No Tree Felling In Aarey Colony Till Sept. 30, Bombay High Court Tells Mumbai Metro
The Bombay High Court on Tuesday said Mumbai Metro Rail Corporation Ltd. shall not indulge in tree-felling in the Aarey Colony area till Sept. 30 to make way for a car shed.
The court will hear a petition challenging proposed felling of over 2,600 trees in Aarey Colony, North Mumbai, from Sept. 30, said a division bench of Chief Justice Pradeep Nandrajog and Justice Bharati Dangre.
Petitioner Zoru Bathena has challenged the approval granted by the Brihanmumbai Municipal Corporation's Tree Authority to cut trees and make way for a Metro car shed in Aarey Colony.
On Tuesday, Bathena’s counsel Janak Dwarkadas said that BMC had on Sept. 13 issued the final permission letter to Mumbai Metro for felling or transplanting 2,646 trees. But no trees can be cut for the next 15 days, because under the Maharashtra (Urban Areas) Protection and Preservation of Trees Act, 1975, this much period has to be granted to citizens to raise objections, Dwarkadas said.
"The 15-day period gets over on Sept. 28. We would like MMRCL to make a statement that it would not start cutting trees till Sept. 30," he said.
Advocate General Ashutosh Kumbhakoni, appearing for Mumbai Metro, said he need not make an official statement but the authority was not in a "hurry" to cut the trees.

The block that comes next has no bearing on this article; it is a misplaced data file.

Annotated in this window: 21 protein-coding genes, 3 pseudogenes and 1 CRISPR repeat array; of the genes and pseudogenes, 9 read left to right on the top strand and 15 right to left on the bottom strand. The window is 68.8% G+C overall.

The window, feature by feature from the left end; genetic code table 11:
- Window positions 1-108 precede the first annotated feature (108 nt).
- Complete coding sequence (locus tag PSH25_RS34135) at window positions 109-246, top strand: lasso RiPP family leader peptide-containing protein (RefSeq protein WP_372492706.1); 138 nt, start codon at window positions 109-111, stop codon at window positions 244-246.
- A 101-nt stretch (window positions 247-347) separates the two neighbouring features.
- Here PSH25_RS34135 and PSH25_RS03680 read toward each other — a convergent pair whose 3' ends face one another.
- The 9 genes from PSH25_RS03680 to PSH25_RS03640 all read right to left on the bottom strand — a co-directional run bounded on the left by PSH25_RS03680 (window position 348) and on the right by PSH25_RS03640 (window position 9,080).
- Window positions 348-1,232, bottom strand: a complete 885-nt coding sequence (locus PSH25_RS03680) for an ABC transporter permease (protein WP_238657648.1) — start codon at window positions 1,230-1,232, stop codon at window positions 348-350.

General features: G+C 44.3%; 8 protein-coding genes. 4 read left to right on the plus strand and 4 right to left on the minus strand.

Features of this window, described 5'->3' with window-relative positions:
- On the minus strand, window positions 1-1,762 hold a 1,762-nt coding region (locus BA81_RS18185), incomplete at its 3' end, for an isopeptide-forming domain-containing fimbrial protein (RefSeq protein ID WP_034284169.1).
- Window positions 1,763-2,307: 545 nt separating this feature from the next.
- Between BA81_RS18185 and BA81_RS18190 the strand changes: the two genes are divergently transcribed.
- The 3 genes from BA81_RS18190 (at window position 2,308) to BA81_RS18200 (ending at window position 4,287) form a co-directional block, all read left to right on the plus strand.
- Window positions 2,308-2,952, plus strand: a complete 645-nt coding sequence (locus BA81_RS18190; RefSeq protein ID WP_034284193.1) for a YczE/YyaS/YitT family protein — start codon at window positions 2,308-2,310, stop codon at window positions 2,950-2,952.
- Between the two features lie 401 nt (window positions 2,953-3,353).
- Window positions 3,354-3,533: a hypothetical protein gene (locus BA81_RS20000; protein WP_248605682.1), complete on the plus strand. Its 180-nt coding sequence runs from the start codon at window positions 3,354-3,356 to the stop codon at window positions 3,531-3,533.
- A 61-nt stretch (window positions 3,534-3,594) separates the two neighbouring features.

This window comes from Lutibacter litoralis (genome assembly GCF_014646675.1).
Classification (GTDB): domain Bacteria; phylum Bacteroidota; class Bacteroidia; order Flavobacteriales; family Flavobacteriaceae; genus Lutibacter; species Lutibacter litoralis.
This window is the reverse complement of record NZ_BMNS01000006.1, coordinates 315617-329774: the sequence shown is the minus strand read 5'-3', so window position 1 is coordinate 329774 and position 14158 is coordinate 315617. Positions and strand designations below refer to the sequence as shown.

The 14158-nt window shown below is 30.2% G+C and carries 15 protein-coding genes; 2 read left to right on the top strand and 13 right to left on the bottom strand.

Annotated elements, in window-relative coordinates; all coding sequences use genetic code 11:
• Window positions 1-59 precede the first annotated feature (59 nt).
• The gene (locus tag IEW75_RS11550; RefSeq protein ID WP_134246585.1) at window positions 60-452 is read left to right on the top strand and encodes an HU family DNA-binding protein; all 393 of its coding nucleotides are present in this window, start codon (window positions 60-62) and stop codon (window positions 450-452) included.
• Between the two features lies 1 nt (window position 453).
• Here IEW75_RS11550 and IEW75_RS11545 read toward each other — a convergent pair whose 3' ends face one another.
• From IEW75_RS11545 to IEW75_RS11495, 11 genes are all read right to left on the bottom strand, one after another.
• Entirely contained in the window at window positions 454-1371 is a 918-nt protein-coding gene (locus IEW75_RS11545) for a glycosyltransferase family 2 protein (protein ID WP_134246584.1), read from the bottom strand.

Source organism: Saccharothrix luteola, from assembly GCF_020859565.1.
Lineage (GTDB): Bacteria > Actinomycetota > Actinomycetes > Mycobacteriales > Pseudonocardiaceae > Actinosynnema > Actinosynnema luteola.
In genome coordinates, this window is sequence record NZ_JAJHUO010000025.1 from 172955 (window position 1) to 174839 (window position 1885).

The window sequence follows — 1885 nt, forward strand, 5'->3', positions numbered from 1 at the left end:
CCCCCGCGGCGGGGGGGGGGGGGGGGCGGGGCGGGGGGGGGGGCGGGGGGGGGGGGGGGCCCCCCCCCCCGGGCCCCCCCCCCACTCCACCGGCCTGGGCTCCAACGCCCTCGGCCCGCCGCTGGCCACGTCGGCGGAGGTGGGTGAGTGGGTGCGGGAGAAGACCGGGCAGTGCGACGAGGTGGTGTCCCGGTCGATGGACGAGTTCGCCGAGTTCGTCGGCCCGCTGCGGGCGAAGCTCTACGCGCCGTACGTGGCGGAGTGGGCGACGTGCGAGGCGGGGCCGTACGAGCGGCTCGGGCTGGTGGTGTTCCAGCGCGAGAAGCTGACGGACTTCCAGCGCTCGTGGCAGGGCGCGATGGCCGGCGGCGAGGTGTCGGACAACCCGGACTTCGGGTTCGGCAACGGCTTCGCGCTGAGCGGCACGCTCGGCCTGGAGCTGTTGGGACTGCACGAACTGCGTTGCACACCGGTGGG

"It is understood that they (MMRCL) will not chop the trees," Chief Justice Nandrajog then said.
According to Bathena's petition, BMC’s Tree Authority had on Aug. 29 approved Mumbai Metro’s proposal to cut 2,185 trees and uproot and replant elsewhere another 461 trees.
Environment activists are opposed to felling of trees in Aarey Colony, which together with Sanjay Gandhi National Park is known as the green lung of the metropolis.
Mumbai Metro and the BMC have argued that the metro is in larger public interest. The service will wean people away from using cars, taxis and two-wheelers and result in sharp reduction in pollution, the two agencies have said.
Mumbai Metro in its affidavit also said Aarey Colony was not a naturally forested area, as claimed by the petitioner. The delay in construction of the car shed will cause a loss of Rs 4.23 crore per day, it added.
Besides Bathena's, three more petitions have been filed on the issue. The petition filed by NGO Vanshakti seeks a direction to the government to declare Aarey Colony a forest area.
The Bombay High Court on Tuesday said it would look into the question whether Aarey Colony is a forest, and if it is not, can the court issue a direction that it be declared a forest. "If we arrive at the conclusion that Aarey has to be declared as forest then all the other issues do not arise as all the environmental restrictions come in place. We will also go into the issue of whether the decision taken by the tree authority is legal," Chief Justice Nandrajog said.
The judges also stated that forest does not mean just trees and plants.
"What we common people call forest, a real environmentalist may call a jungle. Forest is like the Amazon forest where the vegetation is so rich and thick that sunlight does not reach the ground," Chief Justice Nandrajog said.
The hearing on Vanshakti's petition will continue on Wednesday.
WATCH | Residents protests against tree-felling in Aarey Colony